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Landscape and Ecological Engineering

, Volume 5, Issue 2, pp 169–181 | Cite as

Effects of fine sediment accumulation on the redd environment and the survival rate of masu salmon (Oncorhynchus masou) embryos

  • Hiroyuki YamadaEmail author
  • Futoshi Nakamura
Original Paper

Abstract

In recent years, fine sediment, produced by run-off associated with forestry activity and agricultural development that accumulates on riverbeds, has exerted a deleterious influence on lotic ecosystems. This study examined the Oroennukibetsu River, a tributary of the Nukibetsu River, which has been affected by high loads of suspended sediments. Effects of accumulation of fine sediment on the survival rate of masu salmon embryo and also on the redd environment (permeability and intragravel dissolved oxygen concentration) were quantified through a field experiment. Results show that the interchange of DO between intragravel and surface water was not affected directly by permeability or the accumulated fine sediment and that intragravel flow rates can be an important factor controlling embryo survival. A decrease in permeability associated with accumulation of fine sediment lowered the survival rate of embryos by suffocation because the flux of DO that should be supplied to the embryo was severely limited. This situation might be created by the combined effects of an accumulation of fine sediment on the redd and a low DO concentration in the surface water because the DO concentration almost coincided with the intragravel DO.

Keywords

Dissolved oxygen Eyed egg Flux Hyporheic Pool-riffle 

Notes

Acknowledgments

We would like to express our gratitude to Dr. Miyuki Nakajima and the staff of the Hokkaido Fish Hatchery, and Dr. Akiko Nagasaka in the Hokkaido Forestry Research Institute, and Professor Seiji Yanai, Hokkaido Institute of Technology, for providing embryos, data, and other generous cooperation. We also thank Professors Tohru Araya, Koji Maekawa, Takashi Yamada, and Shun-ichi Kikuchi, Faculty of Agriculture, Hokkaido University, and Professors Makoto Nishigaki and Mitsuru Komatsu, Department of Environmental and Civil Engineering, Okayama University, for useful advice. We are also grateful to Mrs. Tomoko Yamada, Ms. Marie Murakami, and students in the Department of Forest Science, Hokkaido University, for assistance. This research was supported in part by Grants in Aid for Scientific Research from the Ministry of Education, Culture, Sports, Science, and Technology (nos. 13460061, 14380274, 14506039, and 17780242) and by funds from the Technology Research Center for Riverfront Development; the River Environment Fund (REF) of the Foundation of River and Watershed Environment Management (FOREM); the workshop fund of Japan Society of Erosion Control Engineering.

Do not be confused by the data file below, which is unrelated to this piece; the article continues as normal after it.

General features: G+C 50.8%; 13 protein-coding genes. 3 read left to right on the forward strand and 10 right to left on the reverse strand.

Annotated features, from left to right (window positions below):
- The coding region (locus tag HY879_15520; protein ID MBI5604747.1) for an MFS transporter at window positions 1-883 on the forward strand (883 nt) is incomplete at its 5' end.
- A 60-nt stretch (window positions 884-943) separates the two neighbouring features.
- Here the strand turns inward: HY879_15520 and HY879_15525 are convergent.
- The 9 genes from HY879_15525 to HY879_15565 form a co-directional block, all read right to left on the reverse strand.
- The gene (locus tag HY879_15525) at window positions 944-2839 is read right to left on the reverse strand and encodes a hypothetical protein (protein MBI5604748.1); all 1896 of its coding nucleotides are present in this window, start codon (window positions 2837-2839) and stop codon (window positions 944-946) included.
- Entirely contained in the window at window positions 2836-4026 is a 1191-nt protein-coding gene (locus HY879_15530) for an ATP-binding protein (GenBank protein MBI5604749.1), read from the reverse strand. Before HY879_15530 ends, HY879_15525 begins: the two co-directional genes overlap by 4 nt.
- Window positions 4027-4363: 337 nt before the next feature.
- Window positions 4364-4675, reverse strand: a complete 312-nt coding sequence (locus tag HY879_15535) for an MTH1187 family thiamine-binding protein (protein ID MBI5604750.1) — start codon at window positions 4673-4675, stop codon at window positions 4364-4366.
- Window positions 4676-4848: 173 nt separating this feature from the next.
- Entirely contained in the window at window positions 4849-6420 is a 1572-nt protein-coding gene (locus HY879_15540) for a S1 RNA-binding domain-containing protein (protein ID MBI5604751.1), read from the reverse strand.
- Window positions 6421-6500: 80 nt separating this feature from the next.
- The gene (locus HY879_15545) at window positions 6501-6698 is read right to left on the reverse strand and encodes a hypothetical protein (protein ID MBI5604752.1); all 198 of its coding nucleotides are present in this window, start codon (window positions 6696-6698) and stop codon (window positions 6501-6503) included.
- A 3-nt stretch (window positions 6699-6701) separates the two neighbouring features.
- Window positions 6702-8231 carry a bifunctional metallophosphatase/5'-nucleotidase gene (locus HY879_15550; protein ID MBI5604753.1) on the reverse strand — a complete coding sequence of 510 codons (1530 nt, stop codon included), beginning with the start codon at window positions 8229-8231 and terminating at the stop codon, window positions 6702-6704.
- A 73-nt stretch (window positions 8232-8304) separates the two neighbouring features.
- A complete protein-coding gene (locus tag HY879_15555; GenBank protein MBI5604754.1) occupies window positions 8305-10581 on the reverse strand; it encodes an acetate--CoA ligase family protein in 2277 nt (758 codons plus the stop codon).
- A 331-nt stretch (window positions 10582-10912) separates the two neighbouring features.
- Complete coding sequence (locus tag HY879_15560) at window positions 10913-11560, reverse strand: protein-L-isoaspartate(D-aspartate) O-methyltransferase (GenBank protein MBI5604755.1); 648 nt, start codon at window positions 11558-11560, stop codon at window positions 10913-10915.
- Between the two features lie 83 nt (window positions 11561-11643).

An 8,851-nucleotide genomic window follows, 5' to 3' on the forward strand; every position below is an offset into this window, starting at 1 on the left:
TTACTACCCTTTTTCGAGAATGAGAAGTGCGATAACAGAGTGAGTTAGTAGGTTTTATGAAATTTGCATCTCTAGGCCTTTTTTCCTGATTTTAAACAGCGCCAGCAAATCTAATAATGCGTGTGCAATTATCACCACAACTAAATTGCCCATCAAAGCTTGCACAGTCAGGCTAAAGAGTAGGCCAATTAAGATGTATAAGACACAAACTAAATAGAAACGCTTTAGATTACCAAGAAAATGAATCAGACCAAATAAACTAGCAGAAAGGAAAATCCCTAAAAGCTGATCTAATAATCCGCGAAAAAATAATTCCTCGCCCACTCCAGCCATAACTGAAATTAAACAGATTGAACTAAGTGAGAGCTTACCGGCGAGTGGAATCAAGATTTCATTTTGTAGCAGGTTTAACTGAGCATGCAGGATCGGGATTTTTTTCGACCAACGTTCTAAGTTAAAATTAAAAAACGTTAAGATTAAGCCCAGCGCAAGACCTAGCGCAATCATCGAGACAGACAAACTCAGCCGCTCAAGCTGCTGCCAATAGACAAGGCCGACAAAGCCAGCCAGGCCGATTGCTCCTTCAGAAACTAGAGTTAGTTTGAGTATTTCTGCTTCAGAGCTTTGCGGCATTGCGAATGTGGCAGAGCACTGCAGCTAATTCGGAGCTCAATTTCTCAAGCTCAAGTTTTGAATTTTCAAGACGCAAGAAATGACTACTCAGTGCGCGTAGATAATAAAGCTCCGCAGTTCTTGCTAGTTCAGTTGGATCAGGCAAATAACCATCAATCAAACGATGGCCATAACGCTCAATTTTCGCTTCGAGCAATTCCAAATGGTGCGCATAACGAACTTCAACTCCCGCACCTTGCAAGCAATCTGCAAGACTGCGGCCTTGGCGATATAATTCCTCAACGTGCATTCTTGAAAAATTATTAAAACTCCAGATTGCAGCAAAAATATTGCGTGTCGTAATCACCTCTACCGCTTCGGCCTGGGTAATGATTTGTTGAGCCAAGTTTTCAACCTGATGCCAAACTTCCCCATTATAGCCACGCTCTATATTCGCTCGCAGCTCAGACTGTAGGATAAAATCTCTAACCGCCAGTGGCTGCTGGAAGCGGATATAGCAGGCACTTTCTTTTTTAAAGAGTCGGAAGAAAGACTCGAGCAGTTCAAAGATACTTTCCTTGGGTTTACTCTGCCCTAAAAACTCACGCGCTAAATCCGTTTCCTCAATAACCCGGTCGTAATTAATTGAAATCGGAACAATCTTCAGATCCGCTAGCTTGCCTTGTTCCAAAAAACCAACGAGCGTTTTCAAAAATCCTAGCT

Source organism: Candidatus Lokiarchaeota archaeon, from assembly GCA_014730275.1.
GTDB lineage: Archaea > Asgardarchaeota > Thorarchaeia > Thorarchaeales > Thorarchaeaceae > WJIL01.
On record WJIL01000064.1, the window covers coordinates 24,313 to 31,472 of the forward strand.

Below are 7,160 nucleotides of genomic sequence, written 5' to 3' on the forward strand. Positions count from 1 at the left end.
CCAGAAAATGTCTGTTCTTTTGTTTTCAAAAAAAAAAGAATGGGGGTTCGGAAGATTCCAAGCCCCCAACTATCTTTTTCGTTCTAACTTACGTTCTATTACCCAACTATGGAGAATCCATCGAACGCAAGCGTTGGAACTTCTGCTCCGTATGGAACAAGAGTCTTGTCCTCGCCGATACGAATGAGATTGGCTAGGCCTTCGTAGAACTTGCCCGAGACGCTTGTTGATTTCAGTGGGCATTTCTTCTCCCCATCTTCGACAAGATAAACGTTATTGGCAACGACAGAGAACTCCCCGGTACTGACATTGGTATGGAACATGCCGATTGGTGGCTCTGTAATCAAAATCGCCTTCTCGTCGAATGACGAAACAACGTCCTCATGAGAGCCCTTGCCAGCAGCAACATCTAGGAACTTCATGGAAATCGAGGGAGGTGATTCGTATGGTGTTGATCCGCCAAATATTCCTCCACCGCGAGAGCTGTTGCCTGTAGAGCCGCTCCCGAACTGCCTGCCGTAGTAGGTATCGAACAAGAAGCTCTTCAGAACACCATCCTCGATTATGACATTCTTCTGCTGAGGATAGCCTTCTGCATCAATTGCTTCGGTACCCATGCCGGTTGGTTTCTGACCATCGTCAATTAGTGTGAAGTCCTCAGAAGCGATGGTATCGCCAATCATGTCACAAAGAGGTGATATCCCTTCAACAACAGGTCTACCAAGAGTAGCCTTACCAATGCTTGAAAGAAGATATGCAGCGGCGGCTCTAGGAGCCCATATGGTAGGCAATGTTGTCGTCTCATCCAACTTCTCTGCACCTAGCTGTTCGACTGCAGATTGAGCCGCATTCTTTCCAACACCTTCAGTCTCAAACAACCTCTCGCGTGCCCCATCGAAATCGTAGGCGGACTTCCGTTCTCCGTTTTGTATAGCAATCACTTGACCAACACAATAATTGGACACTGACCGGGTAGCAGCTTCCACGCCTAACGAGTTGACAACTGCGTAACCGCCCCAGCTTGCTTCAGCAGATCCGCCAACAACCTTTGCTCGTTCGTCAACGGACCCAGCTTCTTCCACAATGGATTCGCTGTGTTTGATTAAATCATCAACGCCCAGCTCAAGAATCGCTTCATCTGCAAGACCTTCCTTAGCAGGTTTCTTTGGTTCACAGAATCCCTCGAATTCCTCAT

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Copyright information

© International Consortium of Landscape and Ecological Engineering and Springer 2009

Authors and Affiliations

  1. 1.Environmental Informatics Laboratory, Graduate School of AgricultureHokkaido UniversitySapporoJapan
  2. 2.Forest Ecosystem Management Laboratory, Graduate School of AgricultureHokkaido UniversitySapporoJapan

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